The session will highlight one of Loyola University Maryland’s retention programs targeted towards underrepresented first year students. Focus areas include the summer and fall components of the program, ongoing monitoring of participants’ academic and social integration, acclimation to Loyola and Baltimore community, as well as the development of students’ leadership and professional skills. Session attendees can expect to engage in dialogue about similar programs and strategies that help recruit and retain at‐risk students at PWI’s; particularly Jesuit institutions. ISP participants will also share their experiences and the benefits of participating in the program.
The focus of this workshop is to discuss and create strategies around the barriers faced by ethnically diverse victims of intimate partner violence (IPV) on college campuses. The workshop aims to provide professionals with 2‐3 strategies to encourage culturally competent resources that provide support and healing. This workshop will serve professionals seeking to promote wellness and to empower diverse student populations affected by intimate partner violence on their campuses (IPV).
Diversity officers from the University of San Francisco discuss the ways in which their work is affected by the racial and gendered campus dynamics within which they operate, particularly when it comes to allyship and collaboration. By situating their occupations sociohistorically, they suggest that their work presents both unique challenges, due to the traditionally white male composition of institutes of higher education, and also creates unique opportunities to challenge this seemingly persistent structure from within. They offer an example of a program that they believe demonstrates truly transformative allyship in action that took place at the University of San Francisco in 2015.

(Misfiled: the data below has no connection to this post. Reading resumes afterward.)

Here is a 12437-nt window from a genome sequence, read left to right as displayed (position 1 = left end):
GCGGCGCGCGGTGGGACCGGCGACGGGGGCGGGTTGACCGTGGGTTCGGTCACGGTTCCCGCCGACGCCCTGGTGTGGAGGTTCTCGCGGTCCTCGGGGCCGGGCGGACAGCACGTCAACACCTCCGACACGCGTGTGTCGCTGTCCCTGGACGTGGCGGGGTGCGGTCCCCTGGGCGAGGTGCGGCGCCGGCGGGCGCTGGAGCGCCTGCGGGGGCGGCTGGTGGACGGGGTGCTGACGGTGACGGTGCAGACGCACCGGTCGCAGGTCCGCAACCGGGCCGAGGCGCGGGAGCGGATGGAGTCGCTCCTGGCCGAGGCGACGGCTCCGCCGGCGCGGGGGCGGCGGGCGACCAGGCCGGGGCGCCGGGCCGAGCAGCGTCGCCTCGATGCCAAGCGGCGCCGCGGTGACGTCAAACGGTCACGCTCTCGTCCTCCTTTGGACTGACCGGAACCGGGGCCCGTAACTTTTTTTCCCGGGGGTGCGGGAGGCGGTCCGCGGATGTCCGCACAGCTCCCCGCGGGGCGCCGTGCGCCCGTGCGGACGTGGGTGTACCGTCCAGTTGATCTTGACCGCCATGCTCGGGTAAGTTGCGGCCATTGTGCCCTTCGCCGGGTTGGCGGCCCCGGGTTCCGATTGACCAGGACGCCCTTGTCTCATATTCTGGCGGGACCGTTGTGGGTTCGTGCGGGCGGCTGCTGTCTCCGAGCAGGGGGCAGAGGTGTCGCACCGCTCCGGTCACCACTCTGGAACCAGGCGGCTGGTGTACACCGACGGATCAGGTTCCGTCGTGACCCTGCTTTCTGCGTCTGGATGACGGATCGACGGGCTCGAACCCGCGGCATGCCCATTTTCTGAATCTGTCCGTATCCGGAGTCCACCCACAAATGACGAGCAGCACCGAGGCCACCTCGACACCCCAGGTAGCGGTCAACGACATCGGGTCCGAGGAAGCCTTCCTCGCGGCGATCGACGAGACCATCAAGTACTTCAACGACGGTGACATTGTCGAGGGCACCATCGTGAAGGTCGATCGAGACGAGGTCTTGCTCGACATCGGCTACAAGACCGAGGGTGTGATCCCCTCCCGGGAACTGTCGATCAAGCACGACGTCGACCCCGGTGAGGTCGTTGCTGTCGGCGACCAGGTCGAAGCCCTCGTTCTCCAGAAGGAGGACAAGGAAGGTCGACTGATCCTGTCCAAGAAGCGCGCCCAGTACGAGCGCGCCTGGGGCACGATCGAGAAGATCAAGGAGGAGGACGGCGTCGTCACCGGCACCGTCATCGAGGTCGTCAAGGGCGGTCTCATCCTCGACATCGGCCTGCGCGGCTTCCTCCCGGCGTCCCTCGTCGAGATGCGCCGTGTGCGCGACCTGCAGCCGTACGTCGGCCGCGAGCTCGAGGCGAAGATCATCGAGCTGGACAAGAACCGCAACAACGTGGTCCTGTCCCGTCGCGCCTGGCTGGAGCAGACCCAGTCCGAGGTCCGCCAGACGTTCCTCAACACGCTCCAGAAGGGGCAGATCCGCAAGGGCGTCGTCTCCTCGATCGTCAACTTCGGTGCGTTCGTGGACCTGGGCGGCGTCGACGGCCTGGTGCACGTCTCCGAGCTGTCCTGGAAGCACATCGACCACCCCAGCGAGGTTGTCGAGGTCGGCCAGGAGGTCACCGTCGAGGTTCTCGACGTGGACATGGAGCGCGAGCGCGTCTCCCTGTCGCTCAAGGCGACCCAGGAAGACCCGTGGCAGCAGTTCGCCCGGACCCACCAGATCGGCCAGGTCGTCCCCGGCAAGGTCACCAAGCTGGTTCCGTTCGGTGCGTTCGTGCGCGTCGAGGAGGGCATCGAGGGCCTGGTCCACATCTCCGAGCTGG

Between 1882 and 1968 over Four Thousand Six Hundred people were lynched. The victims were of all ages, race and genders. Since researching lynching in America, Renee Billingslea has been haunted by several aspects of this part of American history and lynchings use to perpetuate racial superiority and gender hierarchy amongst whites. Billingslea will present her art work created for the pedagogical installation, The Fabric or Race: Racial Violence and Lynching in America and discuss the importance of using of the visual art to address issue of race and injustice.
Georgetown University’s Working Group on Slavery Memory and Reconciliation has been charged to interpret the historical ties between certain sites on our campus, and make recommendations to assist our community in a fuller understanding of our history and contemporary aspects of race and culture at Georgetown University. This presentation will highlight what the working group has learned regarding our history and the Jesuit connection to slavery, as well as share steps we have taken to move forward towards justice and truth. We believe this is a presentation that will benefit conference attendees, because as Jesuit colleges and universities, this is our shared history.
In 2015 Georgetown University's intergroup dialogue program, A Different Dialogue, partnered with faculty for the first time in the 6 years of the program's existence to create a credit bearing intergroup dialogue experience. This presentation will walk participants through the foundations of intergroup dialogue, the history of Georgetown's intergroup dialogue initiative, and the process of transforming the co‐curricular program to one deemed worthy of academic credit, while maintaining the saliency of Ignatian pedagogy and Jesuit values. This program will conclude with time allotted to attendees in which they will assess their progress in creating and developing an intergroup dialogue initiative at their institutions.
The Fall semester of 2015 has witnessed a resurgence of Black activism at America’s colleges and universities throughout the land. Students’ protests were sparked by escalating hostile racial climate on various campuses as well as deteriorating social and economic conditions heavily hitting Black and Latino communities in major cities and rural communities. At Georgetown University, our students held a rally in solidarity with students at the University of Missouri and other campuses, and in recognition of deteriorating social and economic conditions throughout our society. This presentation will highlight our University’s response and provide a forum for attendees to share their experiences and their unique institutional responses.